I adapt my communication style by focusing on the person I’m dealing with, listening to how they communicate and watching their body language. Then I try to reach them with a communication style which is 100 percent me yet compatible with their style.
Clarity is critical as well. What lessons have you learned about how to communicate with clarity in our distributed world of work?
One of the things I’ve learned is that for important communications it’s extremely helpful to communicate both verbally and in writing. If people don’t pick up on one, they usually pick up on the other. Then you want to make sure you have a mechanism for encouraging questions and for answering those questions completely.
We often discover what works by experiencing what doesn’t. Tell us about a time when your communication didn’t lead to the desired results and what you learned from the experience.
I started out in sales, so my first failure was the first call I ever made, trying to sell greeting cards door to door in my neighborhood for cash and prizes. (I wanted the cash.) I did so many things wrong on that first call, things I knew I could do better, that I found out right away that what some people call failure is really education. It’s only failure when you stop trying.
What advice would you offer to other leaders who are struggling to have their messages heard and actioned?
Remember that good communication isn’t about you. It’s about the people you’re trying to communicate with, it’s about reaching them in a way they’re comfortable with and a way they can absorb the information. Paying more attention to those you’re trying to communicate with and learning how they like to receive information will usually yield the result you need.
Leading a distributed team requires a different communication cadence and style from leading a team in person. What are five strategies any leader can deploy to improve communication and clarity when leading a distributed workforce?
1 . When it’s an important message, avoid background distractions; pick the right time and place. The other day, I watched a manager call in a remote employee for a 4:45 meeting on a Friday afternoon. Probably not the best time to capture someone’s full attention.
2 . Give them a reason to listen upfront: What’s in it for them? Start with an interest creating remark.
- “This should save you 10 minutes every time you do that”
- “In order to get that raise we discussed, here are three things you’ll need to do.”
3 . Pause occasionally when you’re talking
- it gathers attention
- and lets them absorb info,
- keep them from feeling like you’re trying to run over them.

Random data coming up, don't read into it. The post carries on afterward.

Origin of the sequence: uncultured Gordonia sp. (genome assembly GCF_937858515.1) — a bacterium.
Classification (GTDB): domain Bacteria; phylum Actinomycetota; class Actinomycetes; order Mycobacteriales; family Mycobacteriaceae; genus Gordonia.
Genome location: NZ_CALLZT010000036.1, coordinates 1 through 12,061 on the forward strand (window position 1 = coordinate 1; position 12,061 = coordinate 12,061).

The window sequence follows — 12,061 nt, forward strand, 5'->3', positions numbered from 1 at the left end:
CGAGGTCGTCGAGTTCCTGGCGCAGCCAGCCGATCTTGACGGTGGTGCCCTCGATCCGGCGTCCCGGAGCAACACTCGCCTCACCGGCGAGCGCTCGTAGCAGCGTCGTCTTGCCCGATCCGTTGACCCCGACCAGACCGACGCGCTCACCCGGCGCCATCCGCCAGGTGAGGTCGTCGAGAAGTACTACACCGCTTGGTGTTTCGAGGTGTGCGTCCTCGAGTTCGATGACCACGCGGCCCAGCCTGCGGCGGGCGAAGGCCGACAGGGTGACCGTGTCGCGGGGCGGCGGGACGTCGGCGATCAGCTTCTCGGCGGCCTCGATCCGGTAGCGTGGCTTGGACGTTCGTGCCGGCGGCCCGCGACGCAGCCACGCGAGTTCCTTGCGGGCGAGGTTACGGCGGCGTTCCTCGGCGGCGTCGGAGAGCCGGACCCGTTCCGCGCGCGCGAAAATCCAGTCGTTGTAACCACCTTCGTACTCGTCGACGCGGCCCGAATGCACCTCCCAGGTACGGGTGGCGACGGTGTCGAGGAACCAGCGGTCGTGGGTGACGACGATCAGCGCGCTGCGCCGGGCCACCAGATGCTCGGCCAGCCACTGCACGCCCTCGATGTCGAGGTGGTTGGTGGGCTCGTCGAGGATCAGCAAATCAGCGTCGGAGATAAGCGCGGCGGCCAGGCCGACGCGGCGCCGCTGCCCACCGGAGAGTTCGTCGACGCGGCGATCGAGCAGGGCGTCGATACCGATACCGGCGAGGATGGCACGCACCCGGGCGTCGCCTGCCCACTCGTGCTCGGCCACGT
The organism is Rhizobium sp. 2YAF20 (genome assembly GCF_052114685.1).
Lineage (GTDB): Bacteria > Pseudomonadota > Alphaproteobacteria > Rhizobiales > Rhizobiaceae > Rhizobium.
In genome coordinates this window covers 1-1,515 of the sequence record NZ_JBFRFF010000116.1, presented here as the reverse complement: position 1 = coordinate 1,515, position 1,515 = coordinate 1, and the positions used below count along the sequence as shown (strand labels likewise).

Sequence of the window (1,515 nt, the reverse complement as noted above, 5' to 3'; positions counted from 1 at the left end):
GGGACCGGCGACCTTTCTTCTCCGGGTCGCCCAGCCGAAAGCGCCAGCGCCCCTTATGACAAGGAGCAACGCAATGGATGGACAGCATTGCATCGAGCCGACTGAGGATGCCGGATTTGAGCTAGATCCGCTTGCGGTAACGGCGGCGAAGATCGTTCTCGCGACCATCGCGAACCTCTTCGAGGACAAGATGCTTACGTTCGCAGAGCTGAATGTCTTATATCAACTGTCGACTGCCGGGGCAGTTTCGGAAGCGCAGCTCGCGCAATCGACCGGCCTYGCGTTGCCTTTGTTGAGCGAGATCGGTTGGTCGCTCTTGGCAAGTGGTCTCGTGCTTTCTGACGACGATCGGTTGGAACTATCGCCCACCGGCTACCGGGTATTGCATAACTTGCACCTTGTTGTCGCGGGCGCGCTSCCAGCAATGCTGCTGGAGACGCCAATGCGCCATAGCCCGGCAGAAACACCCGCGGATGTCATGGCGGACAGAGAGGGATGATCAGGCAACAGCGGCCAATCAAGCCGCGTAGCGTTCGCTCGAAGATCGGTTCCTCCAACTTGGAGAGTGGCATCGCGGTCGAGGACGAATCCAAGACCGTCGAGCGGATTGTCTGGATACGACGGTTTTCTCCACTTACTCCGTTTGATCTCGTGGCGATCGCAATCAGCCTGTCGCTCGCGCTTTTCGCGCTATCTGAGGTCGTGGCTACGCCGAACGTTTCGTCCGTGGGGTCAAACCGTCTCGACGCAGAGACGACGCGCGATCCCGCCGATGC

- And gives them a chance for input.
I’ve seen far too many managers keep talking in a torrent, listing point after point, even though it’s obviously the person they’re talking to is still back trying to absorb point one or two.
4 . When appropriate, ask questions and really LISTEN TO THE ANSWERS.
Question like, “Understand?” or “Does that make sense to you?” are meaningless, if you’re the boss you’re going to get a “yes” even if the person has no idea what you’re talking about. Make your questions specific enough that they reveal if you really got through to to the individual.
5 . Be concise and to the point. Which means for important conversations think through what you’re going to say beforehand.
- If it’s important enough, maybe even work out 4 or 5 talking points. If it’s really important, maybe you should even rehearse.
The more you rehearse important conversations, the better you’re going to get at them and the better those conversations will go.
What are the three most effective strategies to diminish distractions when there is so much competing for attention?
- The key is reason number 2 above. Give them a reason to listen. Demonstrate the what’s in it for them. Give them the right reason and you can deliver your message at a rock concert.
- Again, pick the right time when distractions are minimal.
- Pick the right place. That’s why there’s a door on your office. Close it. This sounds obvious but too many managers today are in cubicles. If you are, you need to insist on having a place with a door where you can take people for important conversations. It’s basic. And it’s ignored far too frequently.
What is one skill you would advise every leader to invest in to become a better communicator?
Simple: empathy. Increase your ability to empathize and you’ll increase your ability to communicate.
You are a person of great influence. If you could inspire a movement that would bring the most amount of good to the most amount of people, what would that be? You never know what your idea can trigger.
I’d love it if I could inspire people to actually pay more attention to those around them, doing their best to understand what makes those people tick, how they’re much like you and how they’re different.
How can our readers stay connected with you?
They can reach me at www.motivationalpresenter.com
Thank you for giving us the opportunity to experience a leadership master at work. We wish you continued success and good health!